Film (1969). Oscar Lewenstein/United Artists. Director Richard Lester. Cast includes Peter Cook, Michael Hordern, Roy Kinnear, Arthur Lowe, Spike Milligan, Dudley Moore, Ralph Richardson, Rita Tushingham and Mona Washbourne. Written by John Antrobus from the play by Antrobus and Milligan. 91 minutes. Colour.
The Bed-sitting Room is a Fabulation, a Post-Holocaust black comedy set mostly in London after World War Three, where dazed survivors wander about in a state of traumatized denial, at times seeming to pretend that nothing has happened, even when – in line with the film's surreal version of the nature of mutation (see Mutants) – some of them are transformed into wardrobes, bed-sitting rooms and parrots. The original play was a much-improvised piece of slapstick, and what remains of it occasionally clashes with chillingly bleak settings showing the realistic aftermath of an atomic war: the shattered dome of St Paul's Cathedral protruding from a swamp, a line of wrecked cars along a disembodied length of motorway, a grim landscape dominated by great piles of sludge and heaps of discarded boots, broken plates and false teeth. The film does gradually become more effective as it proceeds, however, the Satirical pot-shots of the stage version giving way to a vision of endurance in the ruins; and the large ensemble of familiar British actors doing turns morphs slowly into something like a lamenting chorus, though, in truth, with little hope that any lesson has been learned. [JB/PN/JC]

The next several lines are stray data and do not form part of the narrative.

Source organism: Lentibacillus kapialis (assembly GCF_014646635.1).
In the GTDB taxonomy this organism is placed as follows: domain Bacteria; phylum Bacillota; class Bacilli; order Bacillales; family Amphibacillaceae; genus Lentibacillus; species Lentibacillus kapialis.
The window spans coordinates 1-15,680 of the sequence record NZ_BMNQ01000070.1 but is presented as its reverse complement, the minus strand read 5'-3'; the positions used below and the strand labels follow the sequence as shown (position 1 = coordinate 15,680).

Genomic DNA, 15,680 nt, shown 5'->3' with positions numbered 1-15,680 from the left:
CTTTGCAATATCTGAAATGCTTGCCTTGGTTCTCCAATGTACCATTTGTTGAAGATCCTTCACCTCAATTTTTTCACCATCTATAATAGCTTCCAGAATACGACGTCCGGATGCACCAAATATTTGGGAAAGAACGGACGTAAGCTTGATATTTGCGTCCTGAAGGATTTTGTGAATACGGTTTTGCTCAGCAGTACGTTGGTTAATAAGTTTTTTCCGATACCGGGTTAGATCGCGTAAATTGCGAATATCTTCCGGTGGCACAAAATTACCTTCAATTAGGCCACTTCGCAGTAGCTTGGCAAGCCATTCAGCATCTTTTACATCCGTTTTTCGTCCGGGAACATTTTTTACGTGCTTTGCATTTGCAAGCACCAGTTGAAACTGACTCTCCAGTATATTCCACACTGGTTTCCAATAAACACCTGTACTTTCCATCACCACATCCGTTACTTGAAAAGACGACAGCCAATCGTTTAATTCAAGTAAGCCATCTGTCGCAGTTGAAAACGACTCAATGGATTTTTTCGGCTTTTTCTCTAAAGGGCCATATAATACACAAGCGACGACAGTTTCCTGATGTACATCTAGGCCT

Previous versions of this entry